Caught by surprise in the opening, Wesley So managed to draw in Round 6, which was enough to hold onto the lead as his closest rivals also drew.

It has been 50 games and many months since Wesley So lost a game at a classical time control. Friday, in Round 6 of the Tata Steel Chess Tournament, he was in real trouble, but he survived and drew. That allowed him to keep the lead of the elite tournament.

So now has 4.5 points, followed by Magnus Carlsen of Norway, the World Champion, and Pavel Eljanov of Ukraine, who each have 4 points. 

There were plenty of interesting games in the round. Amongst the most interesting was So’s game against Baskaran Adhiban of India, mostly because of Adhiban’s opening choice. Adhiban, who had White, played the King’s Gambit, which must have been quite a shock to So! The aggressive choice nearly paid off, but So managed to equalize after Adhiban made a couple of inaccurate moves.

Adhiban, Baskaran vs. So, Wesley
Tata Steel Masters | Wijk aan Zee, the Netherlands | Round 6 | 20 Jan 2017 | ECO: C33 | 1/2-1/2
1. e4 e5 2. f4!? The Kings Gambit does not have the best reputation, but it can be used as a surprise weapon from time to time.
2... exf4 3. Bc4
3. Nf3 This is the old mainline, but Adhiban has other ideas.  )
3... d5 Not my favorite move.
3... Nf6 4. Nc3 c6 I was never sure if White could equalize in this line.  )
4. Bxd5 Nf6 5. Nc3 Nxd5 6. Nxd5 Bd6 7. Nf3 O-O?! This is the first mistake. Now Black loses the pawn on f4.
7... c6 8. Nc3 O-O 9. d4 f6 This way Black can hold on to the pawn and he is not worse in this complicated position.  )
8. d4 Re8 9. e5 Now Black is losing the pawn on f4. White's center is a little loose and he is underdeveloped, but if he can consolidate he will be much better.
9... c6? A bad move
9... Bf8! 10. Nxf4 c5! Black is still okay.
11. c3 cxd4 12. cxd4 Bb4+ 13. Bd2 Bxd2+ 14. Qxd2 Bg4 And after Black plays Nc6, he will have enough compensation.  )
10. Nxf4 f6 11. Nd3?
11. Qd3! This move was much stronger; Black would have been in big trouble. For example:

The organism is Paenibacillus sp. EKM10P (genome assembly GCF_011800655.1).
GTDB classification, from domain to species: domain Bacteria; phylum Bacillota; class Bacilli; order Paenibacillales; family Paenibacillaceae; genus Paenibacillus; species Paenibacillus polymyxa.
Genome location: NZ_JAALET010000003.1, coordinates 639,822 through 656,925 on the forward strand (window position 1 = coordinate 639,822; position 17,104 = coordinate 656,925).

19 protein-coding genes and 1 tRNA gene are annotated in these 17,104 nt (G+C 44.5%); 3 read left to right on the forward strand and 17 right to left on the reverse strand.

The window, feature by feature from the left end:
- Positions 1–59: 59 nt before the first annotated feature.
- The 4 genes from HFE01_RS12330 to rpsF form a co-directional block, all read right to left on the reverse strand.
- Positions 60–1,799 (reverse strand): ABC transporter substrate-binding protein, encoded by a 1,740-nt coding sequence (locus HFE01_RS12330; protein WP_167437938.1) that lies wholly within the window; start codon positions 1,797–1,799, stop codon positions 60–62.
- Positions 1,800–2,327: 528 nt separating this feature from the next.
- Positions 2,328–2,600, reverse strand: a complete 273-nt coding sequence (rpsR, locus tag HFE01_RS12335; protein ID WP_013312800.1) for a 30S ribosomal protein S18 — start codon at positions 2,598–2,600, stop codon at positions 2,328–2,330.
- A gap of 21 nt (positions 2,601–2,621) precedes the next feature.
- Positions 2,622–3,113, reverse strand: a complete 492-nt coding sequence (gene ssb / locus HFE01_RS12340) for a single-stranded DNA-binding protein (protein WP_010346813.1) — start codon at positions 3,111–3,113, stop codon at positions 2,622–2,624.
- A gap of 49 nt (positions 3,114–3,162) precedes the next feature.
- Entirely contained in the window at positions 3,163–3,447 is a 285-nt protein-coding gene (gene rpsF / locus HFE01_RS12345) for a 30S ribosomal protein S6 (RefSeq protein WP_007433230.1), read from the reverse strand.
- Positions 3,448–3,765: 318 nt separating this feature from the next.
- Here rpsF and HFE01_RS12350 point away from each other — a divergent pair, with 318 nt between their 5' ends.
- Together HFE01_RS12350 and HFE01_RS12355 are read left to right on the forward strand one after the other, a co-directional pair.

11... fxe5 12. dxe5 Bb4+ 13. Bd2 Bxd2+ 14. Kxd2 Black is clearly worse.  )
11... fxe5 12. dxe5 Qb6! Now White cannot castle.
13. Qe2 Bf5 14. Be3 Qa5+! An accurate move. Black lures the c-pawn forward before moving to a6.
15. c3 Bc7 16. O-O
16. Nc5 This was the last chance White had for an edge. Still, after
16... Qb5! 17. Qxb5 cxb5 18. Nxb7 Nc6 19. O-O Bd3 20. Rfe1 Nxe5 I believe Black would still have had good drawing chances, with good compensation for his pawn deficit.  )
16... Qa6 17. Rad1 Nd7 Now the pawn on e5 falls and Black is fine. The rest of the game featured a bunch of exchanges, after which the players agreed to a draw.
18. Bd4 c5 19. Bf2 Nxe5 20. Nfxe5 Bxe5 21. Qf3 Be4 22. Qh3 Bxd3 23. Qxd3 Qxa2 24. Bxc5 Qxb2 25. Bxa7 Bxc3 26. Bf2 Be5 27. Rb1 Qa2 28. Rxb7 Rf8 29. Qb3+ Qxb3 30. Rxb3 Ra2 31. Rf3 Rxf3 32. gxf3 Kf7 33. Bg3 Bd4+ 34. Kh1 Rd2 35. Bf4 Re2 36. Rd1 Bc3 37. Rd3 Bb4 38. Rd4 Bc5 39. Rd2

The other games at the top of the standings were drawn as well. Eljanov made no headway against Sergey Karjakin of Russia, who played the Berlin Defense, while Carlsen drew easily with Black against Levon Aronian of Armenia. The interesting fights came on the other boards.

The wildest game of the day was between Richard Rapport of Hungary and Wei Yi of China, who recently contested a match in China. Rapport just barely won that match in an Armageddon tiebreaker game. In Round 6, Wei got his revenge.

Rapport, Richard vs. Wei Yi
Tata Steel Masters | Wijk aan Zee, the Netherlands | Round 6 | 20 Jan 2017 | 0-1
15. h4 g5!? Objectively this is not a great move, but it is very energetic and forces White to play extremely precisely to maintain an edge.
16. b6
16. hxg5 This move was fine, too, but there was no reason not to play b6.  )
16... a6 17. hxg5 Ng4 18. Ncxd5! h4 19. Nc7? White falters.
19. Nxg4! This move was necessary. There is nothing to fear after:
19... Bxd5 20. Nf6 Bxg2! 21. Nxd7! Nf3+ 22. Qxf3! Bxf3 23. Bb2! And as scary as the White king position looks, there is no mate. White has a big edge.  )
19... h3! Black's attack is incredibly fast.
20. Bxb7+? Tempting, but poor.
20. Nxg4 This was the lesser evil but it surely was not Rapport's plan when he played 19. Nc7.